Nick von Westenholz, CEO of the Crop Protection Association said:
“It is important to understand the difference between IARC’s work, i.e. the identification of a potential hazard of a product, and the work of the world’s regulatory bodies which take into account its actual risk. Regulators conduct risk assessments, taking into account not just hazard, but crucially also exposure, to ensure that crop protection products are only approved for use when shown to be safe for humans and the environment.
“IARC recently clarified this distinction and the Agency published a Question and Answer document on its website in which it states:
“The IARC Monographs Programme evaluates cancer hazards but not the risks associated with exposure.”
“IARC uses limited data to identify a potential hazard, not risk, associated with an active ingredient. Contrastingly, in the European Union crop protection products undergo extensive reviews based on multi-year testing to assess risk and risk management in real world conditions, which means we can be confident that using these important products is safe.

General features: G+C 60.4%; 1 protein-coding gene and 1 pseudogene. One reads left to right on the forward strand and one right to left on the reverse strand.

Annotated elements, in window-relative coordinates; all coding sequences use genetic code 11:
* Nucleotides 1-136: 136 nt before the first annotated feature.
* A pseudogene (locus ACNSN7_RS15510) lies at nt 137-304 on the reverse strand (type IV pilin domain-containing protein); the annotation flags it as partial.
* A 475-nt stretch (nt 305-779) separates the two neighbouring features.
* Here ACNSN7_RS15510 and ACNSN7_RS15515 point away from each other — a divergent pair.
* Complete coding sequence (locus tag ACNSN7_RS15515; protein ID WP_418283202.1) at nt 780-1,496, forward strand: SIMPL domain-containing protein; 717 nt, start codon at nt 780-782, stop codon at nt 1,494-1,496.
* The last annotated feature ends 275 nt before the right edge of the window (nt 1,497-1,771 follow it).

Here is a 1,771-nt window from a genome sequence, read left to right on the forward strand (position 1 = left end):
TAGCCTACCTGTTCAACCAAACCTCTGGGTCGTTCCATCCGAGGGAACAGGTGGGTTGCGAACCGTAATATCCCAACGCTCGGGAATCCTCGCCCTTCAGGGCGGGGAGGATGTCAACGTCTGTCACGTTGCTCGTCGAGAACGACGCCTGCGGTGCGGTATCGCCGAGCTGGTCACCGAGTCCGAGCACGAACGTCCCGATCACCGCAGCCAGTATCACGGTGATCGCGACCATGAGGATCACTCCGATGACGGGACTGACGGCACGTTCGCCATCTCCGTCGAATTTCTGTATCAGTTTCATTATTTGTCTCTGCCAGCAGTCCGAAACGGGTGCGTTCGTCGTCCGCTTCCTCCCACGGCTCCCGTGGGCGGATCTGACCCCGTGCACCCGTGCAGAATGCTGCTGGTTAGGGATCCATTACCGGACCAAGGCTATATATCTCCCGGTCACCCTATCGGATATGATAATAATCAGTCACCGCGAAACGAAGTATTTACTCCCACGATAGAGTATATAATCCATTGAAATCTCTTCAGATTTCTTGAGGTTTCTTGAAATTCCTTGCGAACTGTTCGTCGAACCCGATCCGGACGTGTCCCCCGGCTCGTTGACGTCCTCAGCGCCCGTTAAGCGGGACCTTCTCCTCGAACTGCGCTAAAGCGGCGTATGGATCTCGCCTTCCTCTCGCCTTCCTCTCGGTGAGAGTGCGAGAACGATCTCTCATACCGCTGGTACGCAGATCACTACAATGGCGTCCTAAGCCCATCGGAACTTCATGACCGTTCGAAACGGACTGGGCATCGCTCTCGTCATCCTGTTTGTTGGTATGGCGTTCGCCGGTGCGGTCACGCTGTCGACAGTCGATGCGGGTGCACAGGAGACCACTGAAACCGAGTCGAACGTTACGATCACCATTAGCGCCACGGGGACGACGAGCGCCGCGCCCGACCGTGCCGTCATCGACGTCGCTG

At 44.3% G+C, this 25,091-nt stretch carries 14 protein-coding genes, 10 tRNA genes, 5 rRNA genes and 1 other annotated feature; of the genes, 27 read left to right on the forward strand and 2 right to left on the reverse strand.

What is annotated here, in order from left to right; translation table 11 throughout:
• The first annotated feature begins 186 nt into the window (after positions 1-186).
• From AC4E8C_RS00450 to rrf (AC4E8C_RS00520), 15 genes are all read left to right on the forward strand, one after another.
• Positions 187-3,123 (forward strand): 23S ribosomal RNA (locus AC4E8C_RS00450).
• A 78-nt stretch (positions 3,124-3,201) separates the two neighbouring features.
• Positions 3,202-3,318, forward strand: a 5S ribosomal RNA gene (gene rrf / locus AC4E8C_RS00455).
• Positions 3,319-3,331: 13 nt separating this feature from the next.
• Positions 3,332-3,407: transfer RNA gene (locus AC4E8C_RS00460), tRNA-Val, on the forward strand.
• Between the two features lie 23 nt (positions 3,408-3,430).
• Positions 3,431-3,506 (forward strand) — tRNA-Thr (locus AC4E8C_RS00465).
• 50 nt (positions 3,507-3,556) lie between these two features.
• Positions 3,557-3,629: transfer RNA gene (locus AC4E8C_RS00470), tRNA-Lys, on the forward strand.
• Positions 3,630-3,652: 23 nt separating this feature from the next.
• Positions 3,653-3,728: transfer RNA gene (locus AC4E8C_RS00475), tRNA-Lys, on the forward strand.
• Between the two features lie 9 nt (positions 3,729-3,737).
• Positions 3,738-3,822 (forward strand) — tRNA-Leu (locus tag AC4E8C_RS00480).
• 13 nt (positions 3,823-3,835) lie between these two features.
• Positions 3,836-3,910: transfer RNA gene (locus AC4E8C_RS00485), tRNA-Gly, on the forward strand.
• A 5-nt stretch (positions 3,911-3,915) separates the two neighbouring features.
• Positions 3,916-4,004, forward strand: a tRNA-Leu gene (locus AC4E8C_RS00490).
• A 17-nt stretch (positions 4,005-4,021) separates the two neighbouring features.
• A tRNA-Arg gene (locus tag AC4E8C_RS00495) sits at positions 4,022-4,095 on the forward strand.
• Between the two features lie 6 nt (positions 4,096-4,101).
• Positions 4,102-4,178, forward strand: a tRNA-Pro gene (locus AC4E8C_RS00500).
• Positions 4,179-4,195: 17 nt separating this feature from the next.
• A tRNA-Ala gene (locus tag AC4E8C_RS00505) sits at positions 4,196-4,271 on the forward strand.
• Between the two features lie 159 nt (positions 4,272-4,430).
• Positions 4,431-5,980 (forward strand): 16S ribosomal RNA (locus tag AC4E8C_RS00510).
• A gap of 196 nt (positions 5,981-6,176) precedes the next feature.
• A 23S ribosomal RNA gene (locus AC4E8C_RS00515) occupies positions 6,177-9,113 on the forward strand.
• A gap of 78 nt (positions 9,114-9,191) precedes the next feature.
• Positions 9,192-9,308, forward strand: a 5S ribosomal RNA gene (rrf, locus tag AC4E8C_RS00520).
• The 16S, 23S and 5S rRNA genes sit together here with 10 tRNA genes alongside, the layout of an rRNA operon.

“For this reason, calls for regulatory action based on IARC’s hazard-only identification are unfounded – risk assessments carried out by the Joint FAO/WHO Meeting on Pesticide Residues (JMPR) and by major regulatory agencies around the world remain valid in the absence of any significant new information.
“Human health and responsible use of crop protection products is and must always be our highest priority. As an industry we take pride in the detailed submissions we provide to regulators and the extreme rigor with which our products are assessed, which gives a high degree of confidence to crop protection product users and the public at large. We do not want to see this progress undermined.”